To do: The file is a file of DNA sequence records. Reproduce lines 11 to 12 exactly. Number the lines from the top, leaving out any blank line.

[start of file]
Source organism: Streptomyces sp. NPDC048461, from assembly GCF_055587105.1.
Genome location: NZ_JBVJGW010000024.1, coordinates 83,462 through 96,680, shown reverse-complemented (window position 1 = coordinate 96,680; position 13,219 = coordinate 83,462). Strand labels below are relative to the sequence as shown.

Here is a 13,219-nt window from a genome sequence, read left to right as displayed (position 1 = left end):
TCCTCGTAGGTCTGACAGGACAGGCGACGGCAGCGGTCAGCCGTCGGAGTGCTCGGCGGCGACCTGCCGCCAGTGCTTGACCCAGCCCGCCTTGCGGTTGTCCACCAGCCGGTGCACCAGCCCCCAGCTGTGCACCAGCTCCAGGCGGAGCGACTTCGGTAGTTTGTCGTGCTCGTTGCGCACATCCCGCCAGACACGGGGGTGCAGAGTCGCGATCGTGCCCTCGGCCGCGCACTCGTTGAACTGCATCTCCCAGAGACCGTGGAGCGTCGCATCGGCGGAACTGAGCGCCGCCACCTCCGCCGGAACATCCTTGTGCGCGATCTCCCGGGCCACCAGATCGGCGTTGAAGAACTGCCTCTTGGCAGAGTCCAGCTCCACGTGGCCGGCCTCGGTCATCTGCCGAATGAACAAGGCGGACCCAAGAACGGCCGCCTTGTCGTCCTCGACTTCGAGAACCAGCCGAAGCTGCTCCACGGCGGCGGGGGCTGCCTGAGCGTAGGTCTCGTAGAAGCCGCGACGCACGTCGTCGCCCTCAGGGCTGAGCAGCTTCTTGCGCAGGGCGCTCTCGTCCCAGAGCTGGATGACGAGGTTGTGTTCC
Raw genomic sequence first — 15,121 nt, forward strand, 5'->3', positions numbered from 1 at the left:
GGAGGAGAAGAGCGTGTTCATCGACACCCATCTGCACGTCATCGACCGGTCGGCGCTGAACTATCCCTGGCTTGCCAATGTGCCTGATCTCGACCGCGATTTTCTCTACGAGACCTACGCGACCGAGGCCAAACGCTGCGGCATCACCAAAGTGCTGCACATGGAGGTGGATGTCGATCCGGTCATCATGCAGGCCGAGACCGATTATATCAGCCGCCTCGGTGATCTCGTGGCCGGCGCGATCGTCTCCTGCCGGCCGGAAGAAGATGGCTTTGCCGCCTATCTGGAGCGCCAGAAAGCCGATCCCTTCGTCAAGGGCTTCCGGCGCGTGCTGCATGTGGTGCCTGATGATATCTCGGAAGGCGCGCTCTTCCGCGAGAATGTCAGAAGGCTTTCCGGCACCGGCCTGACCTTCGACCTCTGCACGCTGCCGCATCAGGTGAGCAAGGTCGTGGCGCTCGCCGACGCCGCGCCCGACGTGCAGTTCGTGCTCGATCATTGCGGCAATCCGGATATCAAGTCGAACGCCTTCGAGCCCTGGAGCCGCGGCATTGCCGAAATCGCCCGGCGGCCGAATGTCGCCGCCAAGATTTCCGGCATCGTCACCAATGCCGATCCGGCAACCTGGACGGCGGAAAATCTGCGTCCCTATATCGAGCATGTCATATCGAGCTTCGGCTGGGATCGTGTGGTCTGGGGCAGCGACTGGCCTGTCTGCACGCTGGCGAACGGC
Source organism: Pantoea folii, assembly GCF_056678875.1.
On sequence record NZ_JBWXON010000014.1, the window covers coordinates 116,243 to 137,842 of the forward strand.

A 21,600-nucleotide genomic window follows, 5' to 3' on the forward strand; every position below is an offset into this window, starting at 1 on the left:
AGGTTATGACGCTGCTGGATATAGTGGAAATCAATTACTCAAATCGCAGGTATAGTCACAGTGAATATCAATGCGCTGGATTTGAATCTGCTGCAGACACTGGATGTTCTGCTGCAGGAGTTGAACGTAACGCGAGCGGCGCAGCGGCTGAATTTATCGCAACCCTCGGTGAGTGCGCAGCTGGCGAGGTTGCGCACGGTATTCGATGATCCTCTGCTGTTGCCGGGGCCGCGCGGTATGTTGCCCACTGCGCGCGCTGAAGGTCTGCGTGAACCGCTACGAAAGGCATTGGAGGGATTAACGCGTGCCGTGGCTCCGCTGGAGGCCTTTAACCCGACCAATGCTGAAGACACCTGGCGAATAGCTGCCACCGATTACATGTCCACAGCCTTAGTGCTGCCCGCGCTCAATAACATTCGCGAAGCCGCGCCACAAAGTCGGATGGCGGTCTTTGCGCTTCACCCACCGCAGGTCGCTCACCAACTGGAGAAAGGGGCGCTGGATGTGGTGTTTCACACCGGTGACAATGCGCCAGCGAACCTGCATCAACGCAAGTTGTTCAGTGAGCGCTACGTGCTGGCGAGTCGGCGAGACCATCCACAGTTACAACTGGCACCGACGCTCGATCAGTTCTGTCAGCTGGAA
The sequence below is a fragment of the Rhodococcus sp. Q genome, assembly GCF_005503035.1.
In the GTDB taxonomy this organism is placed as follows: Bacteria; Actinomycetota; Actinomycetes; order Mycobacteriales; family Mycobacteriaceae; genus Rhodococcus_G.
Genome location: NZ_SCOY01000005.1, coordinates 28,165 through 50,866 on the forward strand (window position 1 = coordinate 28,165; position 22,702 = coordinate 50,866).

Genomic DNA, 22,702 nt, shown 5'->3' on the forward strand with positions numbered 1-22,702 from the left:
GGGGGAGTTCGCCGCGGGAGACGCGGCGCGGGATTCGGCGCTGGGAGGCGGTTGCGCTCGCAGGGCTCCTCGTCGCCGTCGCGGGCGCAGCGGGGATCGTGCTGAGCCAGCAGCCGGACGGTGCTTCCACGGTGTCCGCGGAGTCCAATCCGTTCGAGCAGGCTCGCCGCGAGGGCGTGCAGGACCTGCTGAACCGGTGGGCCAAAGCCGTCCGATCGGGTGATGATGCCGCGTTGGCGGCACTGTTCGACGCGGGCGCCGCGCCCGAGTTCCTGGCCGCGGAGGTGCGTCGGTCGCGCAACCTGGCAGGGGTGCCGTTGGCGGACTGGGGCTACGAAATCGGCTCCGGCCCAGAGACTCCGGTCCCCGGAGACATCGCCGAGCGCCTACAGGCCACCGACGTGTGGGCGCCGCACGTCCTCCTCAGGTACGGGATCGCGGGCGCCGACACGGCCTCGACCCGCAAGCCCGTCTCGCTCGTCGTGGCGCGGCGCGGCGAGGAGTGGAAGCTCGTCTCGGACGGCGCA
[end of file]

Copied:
The sequence below is a fragment of the Rhodococcus sp. Q genome, assembly GCF_005503035.1.
In the GTDB taxonomy this organism is placed as follows: Bacteria; Actinomycetota; Actinomycetes; order Mycobacteriales; family Mycobacteriaceae; genus Rhodococcus_G.